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In our industry we always talk about funding big ideas or funding things with more meaning. It’s something Yves Sisteron & I have been talking about for years at Upfront Ventures. Today we’re proud to talk more about Grove Labs – we really hope you’ll quickly check out this innovative product and we think many of you will be as impressed with Grove as we have been.

Their goal simply stated is to make growing low-carbon-footprint, zero pesticide fresh fruit & veg in your kitchen as ubiquitous as owning refrigerators. If they’re successful in the long run they will also help reduce water consumption and will help create healthier lifestyles.

It’s true that we also fund more mundane stuff like B2B software aimed at productivity improvements but we want some big bets in every fund where we feel we can contribute to “making our own little dent in the universe” as the saying goes – by backing ambitious entrepreneurs with that same goal.

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Let me start the post with three statements

1. I have attention deficit disorder, it is a real condition, I have been diagnosed including having radioactive isotopes through my brain to map my development and yet I’m a leader, I have accomplished much, I did well in school and went on to earn a master’s degree and I can actually concentrate when I want to. I wasn’t even aware that I had ADD until I was 40 (I’m now 47) and knowing it has changed my life for the positive. I don’t believe it’s a disease – it’s simply a slow-functioning prefrontal cortex. Essentially – it’s just the way your brain is wired. It’s both your curse and your secret sauce. Embrace it.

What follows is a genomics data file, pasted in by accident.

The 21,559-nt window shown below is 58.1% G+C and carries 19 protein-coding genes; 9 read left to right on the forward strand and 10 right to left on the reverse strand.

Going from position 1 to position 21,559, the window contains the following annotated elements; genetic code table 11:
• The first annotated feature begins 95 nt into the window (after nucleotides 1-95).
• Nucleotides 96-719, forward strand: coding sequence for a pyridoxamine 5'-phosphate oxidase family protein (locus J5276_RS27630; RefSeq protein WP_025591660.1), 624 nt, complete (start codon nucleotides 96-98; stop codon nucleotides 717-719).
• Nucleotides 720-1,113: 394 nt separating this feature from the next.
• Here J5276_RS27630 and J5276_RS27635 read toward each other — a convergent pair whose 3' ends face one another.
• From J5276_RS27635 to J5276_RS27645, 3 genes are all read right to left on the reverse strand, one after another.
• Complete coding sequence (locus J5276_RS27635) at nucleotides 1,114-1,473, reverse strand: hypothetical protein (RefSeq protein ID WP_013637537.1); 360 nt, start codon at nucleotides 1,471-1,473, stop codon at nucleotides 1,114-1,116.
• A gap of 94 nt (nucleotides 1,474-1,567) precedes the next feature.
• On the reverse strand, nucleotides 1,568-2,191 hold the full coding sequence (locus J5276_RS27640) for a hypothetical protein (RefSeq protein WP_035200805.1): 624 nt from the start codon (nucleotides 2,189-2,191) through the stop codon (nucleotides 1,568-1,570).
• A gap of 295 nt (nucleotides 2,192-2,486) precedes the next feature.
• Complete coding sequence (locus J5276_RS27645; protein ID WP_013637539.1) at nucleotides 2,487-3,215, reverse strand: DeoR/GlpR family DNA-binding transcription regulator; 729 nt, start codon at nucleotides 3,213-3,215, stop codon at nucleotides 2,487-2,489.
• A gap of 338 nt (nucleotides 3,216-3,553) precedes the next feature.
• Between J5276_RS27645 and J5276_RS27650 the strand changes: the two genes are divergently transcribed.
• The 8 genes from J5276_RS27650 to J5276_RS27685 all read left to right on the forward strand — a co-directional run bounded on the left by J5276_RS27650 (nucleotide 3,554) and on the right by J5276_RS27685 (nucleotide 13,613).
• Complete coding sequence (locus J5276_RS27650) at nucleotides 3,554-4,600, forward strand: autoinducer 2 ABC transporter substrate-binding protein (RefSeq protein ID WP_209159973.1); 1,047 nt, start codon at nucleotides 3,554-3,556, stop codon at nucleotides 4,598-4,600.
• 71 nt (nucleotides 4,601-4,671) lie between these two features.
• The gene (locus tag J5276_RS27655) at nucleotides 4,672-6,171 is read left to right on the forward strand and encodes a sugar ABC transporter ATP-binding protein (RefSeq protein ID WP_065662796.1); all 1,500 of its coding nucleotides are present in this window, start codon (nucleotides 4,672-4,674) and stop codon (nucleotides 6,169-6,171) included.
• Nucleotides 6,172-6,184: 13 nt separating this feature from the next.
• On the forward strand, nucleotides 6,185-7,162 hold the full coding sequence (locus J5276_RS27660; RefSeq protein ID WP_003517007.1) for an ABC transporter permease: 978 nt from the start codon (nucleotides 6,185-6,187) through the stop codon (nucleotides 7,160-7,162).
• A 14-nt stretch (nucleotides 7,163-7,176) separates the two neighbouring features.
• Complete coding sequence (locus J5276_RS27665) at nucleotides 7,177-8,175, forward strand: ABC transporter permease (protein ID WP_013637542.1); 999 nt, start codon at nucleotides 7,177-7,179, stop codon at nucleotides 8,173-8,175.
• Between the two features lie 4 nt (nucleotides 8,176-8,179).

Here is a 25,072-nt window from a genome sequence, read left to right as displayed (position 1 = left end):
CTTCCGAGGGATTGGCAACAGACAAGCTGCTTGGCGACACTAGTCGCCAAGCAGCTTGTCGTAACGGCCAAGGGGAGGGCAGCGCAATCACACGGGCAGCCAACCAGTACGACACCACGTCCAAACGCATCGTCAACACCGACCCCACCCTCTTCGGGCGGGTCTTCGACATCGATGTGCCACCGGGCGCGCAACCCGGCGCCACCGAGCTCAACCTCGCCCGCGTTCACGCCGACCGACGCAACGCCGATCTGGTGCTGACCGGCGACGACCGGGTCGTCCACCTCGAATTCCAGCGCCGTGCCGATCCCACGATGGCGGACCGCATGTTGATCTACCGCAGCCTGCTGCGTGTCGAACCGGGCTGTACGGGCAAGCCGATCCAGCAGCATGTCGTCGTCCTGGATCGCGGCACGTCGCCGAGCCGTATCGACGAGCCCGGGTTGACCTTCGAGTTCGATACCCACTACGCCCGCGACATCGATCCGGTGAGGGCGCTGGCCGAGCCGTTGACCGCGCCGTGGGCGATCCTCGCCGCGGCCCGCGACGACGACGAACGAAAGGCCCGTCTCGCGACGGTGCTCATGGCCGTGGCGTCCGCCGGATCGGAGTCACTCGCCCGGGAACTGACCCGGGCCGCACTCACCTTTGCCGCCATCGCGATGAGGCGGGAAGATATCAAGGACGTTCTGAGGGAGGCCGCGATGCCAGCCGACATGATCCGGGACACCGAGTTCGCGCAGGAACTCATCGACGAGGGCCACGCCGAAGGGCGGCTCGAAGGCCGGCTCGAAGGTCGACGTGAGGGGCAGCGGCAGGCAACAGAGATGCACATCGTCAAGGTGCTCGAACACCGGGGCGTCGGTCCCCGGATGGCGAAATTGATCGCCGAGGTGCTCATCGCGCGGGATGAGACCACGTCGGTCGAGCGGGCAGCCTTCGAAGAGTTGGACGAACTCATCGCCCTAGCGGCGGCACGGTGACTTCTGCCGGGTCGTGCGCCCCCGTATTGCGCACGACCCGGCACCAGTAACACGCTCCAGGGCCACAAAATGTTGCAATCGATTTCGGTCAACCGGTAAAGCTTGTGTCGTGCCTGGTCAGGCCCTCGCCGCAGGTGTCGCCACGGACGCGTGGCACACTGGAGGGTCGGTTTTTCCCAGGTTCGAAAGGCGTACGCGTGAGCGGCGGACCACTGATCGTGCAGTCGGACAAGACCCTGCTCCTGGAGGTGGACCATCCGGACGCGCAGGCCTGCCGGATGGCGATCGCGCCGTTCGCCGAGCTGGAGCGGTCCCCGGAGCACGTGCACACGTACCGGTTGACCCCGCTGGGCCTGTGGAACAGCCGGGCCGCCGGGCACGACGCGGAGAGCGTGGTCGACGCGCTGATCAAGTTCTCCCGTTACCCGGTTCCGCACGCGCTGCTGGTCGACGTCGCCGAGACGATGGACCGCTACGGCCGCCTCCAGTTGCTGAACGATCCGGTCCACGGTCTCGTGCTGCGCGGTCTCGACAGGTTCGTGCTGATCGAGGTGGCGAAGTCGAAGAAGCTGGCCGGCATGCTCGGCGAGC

2. I believe many entrepreneurs have ADD. I believe the condition actually is conducive in many ways. Many people with ADD don’t work well in corporations & with bureaucracy, people with ADD have a bias towards action, people with ADD often speak up & take action and have strong bursts of creativity. So suck that every teacher who scolded us for not paying attention to boring classes or making people with ADD feel less accomplished

3. If you DO have ADD you are highly unlikely to finish this entire post in one sitting.

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This morning announced they raised $9 million from Sequoia, arguably the best venture capital firm that exists. Congratulations. Sincerely.

Conventional wisdom says I shouldn’t tell you this because I invested in their main competitor, MakeSpace. I know my MakeSpace friends will forgive me because I just don’t believe the conventional wisdom is right. And it’s part of what can go wrong in startup land.

For starters – the co-founder of, Ari Mir, is a friend and 6 years ago I backed the first startup he co-founded with Ophir Tanz, GumGum. Ophir was and is the CEO and is running what is now a spectacularly successful business. Clutter is LA based and many of my friends invested. So why would I want to damage a bunch of friendships for no reason?

But the bigger truth is the competition is important. We will have two well-funded companies educating the market on why this